The head stack is comically simple … one thin film write head and one MR read head.
These drives usually lasted a year or so in service then provided a brief period of degraded super slow service during which you could save some data…. Then they’d up and die.
These images were saved to a Samsung micro SD card with about three times the capacity as the drive pictured which has been in service for about five years.
After three hellish days of having dispatchers lie to me and tell me to stick around waiting for a tech that’d never come, waking me up at 5 AM and insisting I stick around until after midnight, all sorts of broken promises, and an overseas call center keeping THE ACTUAL TECHNICIAN waiting on hold for hours and hanging up on him repeatedly, our office has phones and almost half the internet speed we’re paying for!
This is still an improvement…. SADLY…. Now we’re no longer stuck with this clusterfuckery as our only link to the outside world. In case you ever find yourself shopping for business Internet and managed VoIP telephone services, LOOK ELSEWHERE and do yourself a favor. As janky as Comcast’s business fiber / metro ethernet / VoIP offerings are, with the vile potentially self-destructing phones, THEY ARE STILL BETTER ABOUT UPTIME… SORT OF. You know, when they aren’t having failures due to having installed everyone’s stuff to a fiber patch panel somewhere with dodgy uxcell brand fiber jumpers that arrived in a beat up China Post epacket. (I’m not even kidding here one bit)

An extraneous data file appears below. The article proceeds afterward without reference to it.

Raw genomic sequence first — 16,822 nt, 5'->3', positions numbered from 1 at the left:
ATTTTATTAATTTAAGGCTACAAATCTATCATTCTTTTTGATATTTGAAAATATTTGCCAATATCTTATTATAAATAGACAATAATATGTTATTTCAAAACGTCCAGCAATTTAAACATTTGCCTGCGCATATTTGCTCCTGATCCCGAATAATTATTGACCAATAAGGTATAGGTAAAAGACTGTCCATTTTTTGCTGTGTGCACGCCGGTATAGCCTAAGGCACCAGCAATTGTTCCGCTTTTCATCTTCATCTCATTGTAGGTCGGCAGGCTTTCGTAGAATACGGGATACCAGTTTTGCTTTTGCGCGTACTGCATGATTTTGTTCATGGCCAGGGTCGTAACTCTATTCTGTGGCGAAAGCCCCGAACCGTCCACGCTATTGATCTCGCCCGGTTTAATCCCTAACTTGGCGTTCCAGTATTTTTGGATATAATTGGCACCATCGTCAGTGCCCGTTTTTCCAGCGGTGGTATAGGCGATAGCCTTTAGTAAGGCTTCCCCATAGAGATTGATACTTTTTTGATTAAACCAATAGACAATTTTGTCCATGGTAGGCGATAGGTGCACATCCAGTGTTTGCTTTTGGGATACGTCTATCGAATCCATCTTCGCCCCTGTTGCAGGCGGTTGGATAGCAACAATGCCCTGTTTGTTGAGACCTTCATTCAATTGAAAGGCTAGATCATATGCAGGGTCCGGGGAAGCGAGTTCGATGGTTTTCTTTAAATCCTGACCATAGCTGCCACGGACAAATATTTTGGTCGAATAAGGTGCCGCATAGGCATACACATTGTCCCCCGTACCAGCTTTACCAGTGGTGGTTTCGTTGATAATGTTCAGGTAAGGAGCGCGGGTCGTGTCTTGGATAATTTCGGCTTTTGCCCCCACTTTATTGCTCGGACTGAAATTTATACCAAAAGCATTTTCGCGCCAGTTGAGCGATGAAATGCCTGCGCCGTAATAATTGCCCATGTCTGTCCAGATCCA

Another PTek. Another questionable combiner. This one doesn’t even make any damn sense. I’m scared to open up the top of the transmitter to find out why it’s wired the way it is. The resistors are sitting on top of that hand cut piece of random PTFE and will cause a fire if they ever dissipate any significant energy. This is inside an FM2500PS transmitter.
This is a two port Wilkinson combiner that combines together the output of the left two pallets and the right two pallets. Why it’s floating on the thick PTFE slab, I cannot understand— these resistors appear to have the terminal configuration in which one lead of the resistor is the heatsinking base, and the other is the solder tab which just passes right through otherwise. WHY IS THIS BOTH INSULATED FROM AND ELECTRICALLY CONNECTED TO THE HEATSINK??!! Basically, what WILL cause this combiner to blow chunks would be any imbalance between the left and right sides of the transmitter – a single module failure will roast the entire rig. Catastrophically. See video below.
The lower line from each side goes to the start of the harmonic filter network, where they are just unceremoniously smashed together. This is… about the caliber of a badly built CB amp.
Dare I open the top and look around or have I suffered enough torture already??
(edit: yes… sadly I did!!!)
Page spam cut— click to continue. If you dare. I warned you, and Alex Hartman always warns ME not to open these transmitters and look around. But I do anyway. Then my brain hurts. ARGH